In early March, we all go a little crazy here in western Massachusetts. It’s been snowing since November, and there’s no guarantee that it will stop until May. In March, local stores start advertising “cabin fever” sales. Local families attempt to sell themselves on eBay. We’re all looking for an excuse to get out of the house, and more or less anything will do.
Looking back through some old photos this evening, I realize that March is my best month for photography. I seem to react to cabin fever by engaging in my favorite hobby: milling.
Milling is a variant on a phenomenon some call “urban exploration“. We don’t have too many urbs around here, but we have a wealth of beautiful abandoned mills. Milling involves finding ways into these mills and photographing them. This, in turn, involves driving around looking for promising looking mills, scouting them out and returning with milling gear (steel-toed boots, good flashlights, reflectors to bounce light, cameras, tripods…)
So I was scouting yesterday afternoon when I came across an utterly beautiful collapsing mill in the south side of Troy, NY. I started following back roads to get closer to the buildings, and was stunned to discover that I was able to drive up to some of these hulking wrecks, climb out and start shooting photos – generally, milling requires you to park a truck and hike into sites, climbing fences, crossing railroad tracks, wading streams. I shot photos with my phone until my battery ran out and drove out… straight into the parking lot of the Rensselaer county jail.
Looking for an access road that didn’t take me past a couple dozen of Troy’s finest, I discovered that the site I’d been exploring was blurred out on Google Maps. I’d read about sensitive sites – like the Vice President’s house or Dutch military bases – blurred out on Google Maps. I’d read enough on the issue to know that this probably wasn’t Google’s fault – some government authority had approached a satellite imagery provider and demanded that a feature be obscured. And I quickly discovered that the same site was unblurred on Yahoo Maps, though not available at the level of resolution that most of Troy is on Google Maps.
Still – this was the first time I’d found myself at a location in the real world that was invisible to Google Maps. Why would someone so carefully obscure this area, leaving the jail’s basketball courts visible a few hundred meters away? And if it was so important to obscure it, why was it so easy to get into?
The ease of entry is pretty easy to explain. Based on the site is an electronics recycling company called eLot. The eLot folks are in the business of disposing of old computer hardware, televisions, comact fluorescent light bulbs, and the other detritus of our digital age. While they probably don’t get a whole lot of walk-in business, they do maintain a store, where you can pick up desktop computers for $59, or old Cisco switches. While they’re not open on Sundays, the site is open so that trucks full of dead televisions can be offloaded.
So why’s a publicly accessible site blurred out on maps?
Here’s my guess, based on a little 19th century history, and a bit more recent history. The site I was exploring (and intend to explore again, just as soon as I can find a better way in) is part of the Burden Ironworks. Built by Scottish inventor Henry Burden, the Ironworks harnessed the flow of the Wynantskill creek towards the Hudson river to power an automated horseshoe making machine. The machine was a wonder of the industrial age, and featured the largest vertical water wheel in the world, a 250 ton beast that produced 300 horsepower.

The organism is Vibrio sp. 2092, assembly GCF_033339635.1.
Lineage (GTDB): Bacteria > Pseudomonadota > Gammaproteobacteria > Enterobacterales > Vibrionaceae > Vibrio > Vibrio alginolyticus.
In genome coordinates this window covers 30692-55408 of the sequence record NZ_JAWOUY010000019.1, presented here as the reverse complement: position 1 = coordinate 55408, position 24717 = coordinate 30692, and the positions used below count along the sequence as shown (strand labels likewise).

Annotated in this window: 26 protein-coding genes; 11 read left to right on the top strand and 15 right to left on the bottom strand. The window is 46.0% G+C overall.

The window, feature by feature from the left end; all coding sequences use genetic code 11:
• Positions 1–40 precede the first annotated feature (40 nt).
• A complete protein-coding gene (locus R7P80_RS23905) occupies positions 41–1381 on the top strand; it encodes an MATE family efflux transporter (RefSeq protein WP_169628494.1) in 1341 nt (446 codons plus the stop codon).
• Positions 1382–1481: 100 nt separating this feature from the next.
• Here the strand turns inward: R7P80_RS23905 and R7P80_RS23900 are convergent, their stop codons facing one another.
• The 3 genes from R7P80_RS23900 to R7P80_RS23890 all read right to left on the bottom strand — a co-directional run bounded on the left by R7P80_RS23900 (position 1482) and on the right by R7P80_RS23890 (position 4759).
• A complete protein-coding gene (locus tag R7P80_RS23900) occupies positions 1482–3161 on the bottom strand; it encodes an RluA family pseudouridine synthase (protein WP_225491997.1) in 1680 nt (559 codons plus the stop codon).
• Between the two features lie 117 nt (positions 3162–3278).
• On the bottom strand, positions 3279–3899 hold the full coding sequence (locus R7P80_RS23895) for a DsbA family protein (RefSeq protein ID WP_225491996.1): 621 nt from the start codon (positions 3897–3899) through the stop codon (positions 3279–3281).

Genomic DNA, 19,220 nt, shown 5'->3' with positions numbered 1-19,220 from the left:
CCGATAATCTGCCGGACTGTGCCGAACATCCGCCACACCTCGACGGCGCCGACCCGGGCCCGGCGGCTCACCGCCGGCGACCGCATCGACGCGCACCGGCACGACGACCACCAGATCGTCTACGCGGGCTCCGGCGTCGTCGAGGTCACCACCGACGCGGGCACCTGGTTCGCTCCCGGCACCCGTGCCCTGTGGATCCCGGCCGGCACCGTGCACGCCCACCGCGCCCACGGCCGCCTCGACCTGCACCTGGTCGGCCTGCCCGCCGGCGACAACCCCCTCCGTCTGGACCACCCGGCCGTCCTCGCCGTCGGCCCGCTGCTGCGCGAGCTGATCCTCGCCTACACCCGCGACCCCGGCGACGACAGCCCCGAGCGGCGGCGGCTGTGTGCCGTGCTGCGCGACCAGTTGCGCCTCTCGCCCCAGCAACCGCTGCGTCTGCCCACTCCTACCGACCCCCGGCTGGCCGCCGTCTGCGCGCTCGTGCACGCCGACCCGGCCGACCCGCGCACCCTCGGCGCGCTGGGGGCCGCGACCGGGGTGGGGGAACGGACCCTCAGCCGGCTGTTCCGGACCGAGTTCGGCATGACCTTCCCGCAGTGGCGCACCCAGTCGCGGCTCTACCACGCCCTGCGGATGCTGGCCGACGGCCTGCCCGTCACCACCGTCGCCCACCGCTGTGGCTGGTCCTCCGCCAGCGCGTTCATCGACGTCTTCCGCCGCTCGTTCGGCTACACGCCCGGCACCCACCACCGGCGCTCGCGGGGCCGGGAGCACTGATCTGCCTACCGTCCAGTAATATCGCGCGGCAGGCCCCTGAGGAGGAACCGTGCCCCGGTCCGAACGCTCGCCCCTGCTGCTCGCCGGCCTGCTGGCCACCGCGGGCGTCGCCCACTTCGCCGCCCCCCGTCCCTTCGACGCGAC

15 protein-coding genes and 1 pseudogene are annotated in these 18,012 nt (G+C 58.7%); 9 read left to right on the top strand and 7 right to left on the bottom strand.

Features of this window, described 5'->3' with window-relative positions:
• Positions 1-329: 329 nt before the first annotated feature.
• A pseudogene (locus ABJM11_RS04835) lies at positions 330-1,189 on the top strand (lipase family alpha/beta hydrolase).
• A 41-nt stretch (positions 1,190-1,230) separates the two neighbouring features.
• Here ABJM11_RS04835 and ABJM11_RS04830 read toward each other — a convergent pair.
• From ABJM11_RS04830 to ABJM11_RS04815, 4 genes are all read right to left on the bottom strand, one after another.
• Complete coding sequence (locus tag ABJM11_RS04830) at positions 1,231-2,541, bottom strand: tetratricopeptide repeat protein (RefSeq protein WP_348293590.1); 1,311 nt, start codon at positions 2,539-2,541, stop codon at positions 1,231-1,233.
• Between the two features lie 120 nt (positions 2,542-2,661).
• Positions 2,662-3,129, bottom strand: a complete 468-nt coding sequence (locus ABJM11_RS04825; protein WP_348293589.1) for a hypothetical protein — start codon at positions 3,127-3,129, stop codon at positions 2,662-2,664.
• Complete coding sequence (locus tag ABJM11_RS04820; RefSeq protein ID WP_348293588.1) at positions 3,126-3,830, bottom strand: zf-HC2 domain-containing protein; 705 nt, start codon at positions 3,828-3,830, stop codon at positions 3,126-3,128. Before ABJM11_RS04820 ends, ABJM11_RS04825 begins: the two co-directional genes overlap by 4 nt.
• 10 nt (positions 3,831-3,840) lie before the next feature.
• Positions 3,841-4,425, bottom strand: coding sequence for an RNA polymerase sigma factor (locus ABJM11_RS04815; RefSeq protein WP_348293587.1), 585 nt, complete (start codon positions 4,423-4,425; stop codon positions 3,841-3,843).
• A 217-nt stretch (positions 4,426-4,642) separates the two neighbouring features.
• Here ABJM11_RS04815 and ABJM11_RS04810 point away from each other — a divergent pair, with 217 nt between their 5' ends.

The Burden Ironworks converted from water power to gas in the late 19th century, and the wheel was abandoned in 1890, collapsing about twenty years later. From what I can tell from old maps, the northern part of the Burden complex has evidently been razed and replaced with the Rensselaer county jail – the southern part, which features the gas boilers, is still partially standing, and is the facility I began exploring. I’m looking forward to visiting the Burden Ironworks museum, which stands in the facility’s former office building, at some point soon – as it’s open by appointment only, that might require a bit of planning.
There’s a move to renovate some of these historic industrial structures. At least, there was. The Rensselaer Iron Works, just up the river from the Burden Ironworks, was purchased from its owners by the city of Troy, and New York governor David Patterson had announced plans in April 2008 for the building – post-renovation – to become the hub of an ecological monitoring center to track pollution across 315 miles of the Hudson. Less than two months later, the buildings were burned to the ground in a case of probable arson.
The gorgeous Lost Landmarks of Upstate New York website features a photo tour of the ruined buildings before the fire, noting that one of the mill buildings had been damaged by an earlier arson, and that the remaining structures were filled with abandoned cars and boats. While I can construct a narrative of someone in the Troy underworld realizing that a corpse hidden in an abandoned Edsel was going to be discovered in the renovation… but it’s as likely that someone decided to burn the building down because they were bored.
My guess for why the Burden site is blurred out – to help prevent future arson. That seems crazy to me, but I don’t have a more plausible explanation. I know that I use Google Maps to plan my routes into mills, and for all I know, arsonists do the same. Given that accessing the site involves little more than parking behind Marty Burke’s South Side Tavern and strolling in, this seems like overkill, but I’ve got no better explanation. If urban explorers, millers or Troy historians have a better explanation, I’d love your input on the comments thread.